The key is to be covered for all your costs. I wouldn't be hung up on the word "indemnify" as long as the provider is obligated to cover all your costs (don't forget any cost of replacement). Incidentally, "defend" is not included in "indemnify". Indemnify is, in essence, "insure you for" and a duty to insure does not include a duty to defend (unless, of course included by agreement).4

          Response #5:

            "Defend and pay" has been increasingly popular among software providers for a number of years. Software licensors perceive "indemnify" as broader, potentially covering ANY costs related to a third party IP infringement claim against a licensee, while "defend and pay" covers the cost of the defense and any final judgment or settlement. For perspective, remember that although the EULA is between only you and the licensor, any third party infringement claim will be against the licensor and all its licensees. Therefore, licensors will typically have a much greater incentive to mount a strong defense than any individual licensee, and do not want their costs escalated by licensees seeking reimbursement for their own legal fees, which licensors perceive as duplicative (and generally unnecessary). A licensee's legal fees might be reimbursable under "indemnify" but would not be covered under "defend and pay". In my opinion, defend and pay should provide all the protection that a licensee should need. If I have a deal where a licensee insists on "indemnify, defend, and hold harmless" rather than "defend and pay", I always add an exclusion that says "where the a party has an obligation to defend in this agreement, the other party may retain its own counsel at its own expense to participate in its defense, but that expense shall not be included in the licensor's payment obligation. With that exclusion, indemnify is virtually identical to defend and pay.5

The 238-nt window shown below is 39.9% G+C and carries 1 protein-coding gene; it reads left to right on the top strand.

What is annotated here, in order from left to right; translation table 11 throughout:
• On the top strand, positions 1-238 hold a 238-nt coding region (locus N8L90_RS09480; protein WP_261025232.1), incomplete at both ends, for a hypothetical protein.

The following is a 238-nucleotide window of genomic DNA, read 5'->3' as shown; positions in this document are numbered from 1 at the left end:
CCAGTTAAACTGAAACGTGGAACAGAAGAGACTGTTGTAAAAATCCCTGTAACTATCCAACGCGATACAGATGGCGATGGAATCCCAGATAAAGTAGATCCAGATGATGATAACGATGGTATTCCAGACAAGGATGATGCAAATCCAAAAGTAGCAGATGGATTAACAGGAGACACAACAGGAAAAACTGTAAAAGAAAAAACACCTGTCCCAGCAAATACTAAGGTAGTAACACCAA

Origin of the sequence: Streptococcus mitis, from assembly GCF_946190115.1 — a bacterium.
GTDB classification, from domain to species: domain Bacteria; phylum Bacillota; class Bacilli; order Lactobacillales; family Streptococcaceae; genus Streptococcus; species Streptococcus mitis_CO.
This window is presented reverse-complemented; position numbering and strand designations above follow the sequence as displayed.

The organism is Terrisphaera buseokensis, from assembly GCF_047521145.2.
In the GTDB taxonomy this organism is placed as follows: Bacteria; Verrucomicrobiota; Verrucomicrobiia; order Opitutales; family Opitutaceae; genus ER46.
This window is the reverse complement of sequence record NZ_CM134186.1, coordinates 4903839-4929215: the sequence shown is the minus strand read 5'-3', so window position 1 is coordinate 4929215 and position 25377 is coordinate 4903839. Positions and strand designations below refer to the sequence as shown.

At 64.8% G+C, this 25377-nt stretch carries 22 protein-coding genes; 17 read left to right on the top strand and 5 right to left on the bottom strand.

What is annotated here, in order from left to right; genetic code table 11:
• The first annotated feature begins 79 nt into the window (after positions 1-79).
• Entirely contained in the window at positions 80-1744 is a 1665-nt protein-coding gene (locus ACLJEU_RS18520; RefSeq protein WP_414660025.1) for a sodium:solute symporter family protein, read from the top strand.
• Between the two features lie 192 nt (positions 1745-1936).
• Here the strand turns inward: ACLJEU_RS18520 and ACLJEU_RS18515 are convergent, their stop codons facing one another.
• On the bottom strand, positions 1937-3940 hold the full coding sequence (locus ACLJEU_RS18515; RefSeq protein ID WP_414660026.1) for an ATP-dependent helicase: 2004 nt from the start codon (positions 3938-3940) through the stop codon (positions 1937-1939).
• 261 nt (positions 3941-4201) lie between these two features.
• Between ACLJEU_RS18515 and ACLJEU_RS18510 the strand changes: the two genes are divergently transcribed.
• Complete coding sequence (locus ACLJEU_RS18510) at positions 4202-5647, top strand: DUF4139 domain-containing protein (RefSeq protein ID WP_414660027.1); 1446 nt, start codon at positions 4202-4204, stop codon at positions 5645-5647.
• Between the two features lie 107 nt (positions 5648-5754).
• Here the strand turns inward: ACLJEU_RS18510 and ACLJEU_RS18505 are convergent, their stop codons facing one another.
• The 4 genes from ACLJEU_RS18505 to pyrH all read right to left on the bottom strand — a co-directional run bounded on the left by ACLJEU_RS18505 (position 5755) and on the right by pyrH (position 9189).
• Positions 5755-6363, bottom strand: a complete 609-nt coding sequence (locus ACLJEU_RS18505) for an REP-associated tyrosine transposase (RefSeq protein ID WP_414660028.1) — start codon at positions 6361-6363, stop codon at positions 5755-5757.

1Response from William Heller, Senior Vice President and General Counsel, New York Football Giants, Inc., East Rutherford, NJ (Intellectual Property eGroup, June 24, 2014).
            2Response from Jeffrey God, Associate General Counsel, QVC, Inc., West Chester PA (Intellectual Property forum, June 25, 2014).
            4Response from Harold Federow, Contract, Vendor & IP Manager, Port of Seattle, Shoreline, WA (Intellectual Property, June 25, 2014).
            5Response from Paul Vince, Retired Attorney, Barnstead, NH (Intellectual Property, June 25, 2014).
            Region: France, United States
            The information in any resource collected in this virtual library should not be construed as legal advice or legal opinion on specific facts and should not be considered representative of the views of its authors, its sponsors, and/or ACC. These resources are not intended as a definitive statement on the subject addressed. Rather, they are intended to serve as a tool providing practical advice and references for the busy in-house practitioner and other readers.